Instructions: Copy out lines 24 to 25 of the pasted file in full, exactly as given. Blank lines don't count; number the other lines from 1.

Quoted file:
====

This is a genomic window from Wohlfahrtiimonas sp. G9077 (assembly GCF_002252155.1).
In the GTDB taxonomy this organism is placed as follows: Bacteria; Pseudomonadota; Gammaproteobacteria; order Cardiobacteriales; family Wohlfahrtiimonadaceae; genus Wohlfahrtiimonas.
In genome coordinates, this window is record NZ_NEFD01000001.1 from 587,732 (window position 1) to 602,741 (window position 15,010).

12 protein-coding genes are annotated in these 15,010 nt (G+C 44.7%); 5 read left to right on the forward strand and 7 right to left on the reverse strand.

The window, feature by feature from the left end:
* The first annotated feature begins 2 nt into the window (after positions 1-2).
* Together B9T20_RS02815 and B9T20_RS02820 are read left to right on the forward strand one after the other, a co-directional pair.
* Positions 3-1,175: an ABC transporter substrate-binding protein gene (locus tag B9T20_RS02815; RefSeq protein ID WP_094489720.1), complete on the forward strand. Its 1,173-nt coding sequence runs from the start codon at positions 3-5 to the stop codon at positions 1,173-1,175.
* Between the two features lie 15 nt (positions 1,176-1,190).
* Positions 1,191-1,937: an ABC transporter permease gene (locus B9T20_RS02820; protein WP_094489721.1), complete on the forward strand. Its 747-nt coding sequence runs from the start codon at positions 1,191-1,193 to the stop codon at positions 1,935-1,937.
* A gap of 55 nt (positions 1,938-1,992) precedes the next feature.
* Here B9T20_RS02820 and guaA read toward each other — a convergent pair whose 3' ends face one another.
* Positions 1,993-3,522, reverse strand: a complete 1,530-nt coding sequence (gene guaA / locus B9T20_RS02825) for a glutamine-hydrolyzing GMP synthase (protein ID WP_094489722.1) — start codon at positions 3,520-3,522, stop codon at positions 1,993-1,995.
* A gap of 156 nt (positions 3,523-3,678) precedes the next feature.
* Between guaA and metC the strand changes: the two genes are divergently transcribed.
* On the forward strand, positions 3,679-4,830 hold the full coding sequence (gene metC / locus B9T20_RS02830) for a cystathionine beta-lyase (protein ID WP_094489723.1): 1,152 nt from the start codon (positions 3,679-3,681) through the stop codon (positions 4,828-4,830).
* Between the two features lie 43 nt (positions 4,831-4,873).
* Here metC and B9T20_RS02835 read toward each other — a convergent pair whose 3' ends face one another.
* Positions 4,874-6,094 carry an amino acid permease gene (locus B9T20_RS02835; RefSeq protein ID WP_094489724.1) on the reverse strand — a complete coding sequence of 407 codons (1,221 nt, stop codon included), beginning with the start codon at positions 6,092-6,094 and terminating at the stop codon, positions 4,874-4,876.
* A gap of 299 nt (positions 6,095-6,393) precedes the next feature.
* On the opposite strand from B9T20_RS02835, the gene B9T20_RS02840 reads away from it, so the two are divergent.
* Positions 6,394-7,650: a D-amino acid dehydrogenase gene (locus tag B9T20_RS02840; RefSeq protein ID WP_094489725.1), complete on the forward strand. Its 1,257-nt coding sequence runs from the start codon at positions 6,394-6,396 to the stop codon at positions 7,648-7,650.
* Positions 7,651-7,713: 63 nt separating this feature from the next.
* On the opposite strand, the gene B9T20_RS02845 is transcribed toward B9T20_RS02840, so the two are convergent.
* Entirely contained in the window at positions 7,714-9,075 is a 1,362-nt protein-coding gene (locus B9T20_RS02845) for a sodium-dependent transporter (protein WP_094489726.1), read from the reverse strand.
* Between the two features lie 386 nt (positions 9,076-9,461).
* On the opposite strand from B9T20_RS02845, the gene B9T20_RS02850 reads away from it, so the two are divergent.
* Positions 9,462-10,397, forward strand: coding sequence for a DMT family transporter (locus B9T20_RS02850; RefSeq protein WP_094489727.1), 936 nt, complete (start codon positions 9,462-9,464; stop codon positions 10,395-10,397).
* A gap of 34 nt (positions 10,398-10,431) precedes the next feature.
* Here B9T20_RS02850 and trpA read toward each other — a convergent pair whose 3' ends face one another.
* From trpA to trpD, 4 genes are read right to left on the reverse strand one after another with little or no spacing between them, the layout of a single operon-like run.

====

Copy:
* On the opposite strand, the gene B9T20_RS02845 is transcribed toward B9T20_RS02840, so the two are convergent.
* Entirely contained in the window at positions 7,714-9,075 is a 1,362-nt protein-coding gene (locus B9T20_RS02845) for a sodium-dependent transporter (protein WP_094489726.1), read from the reverse strand.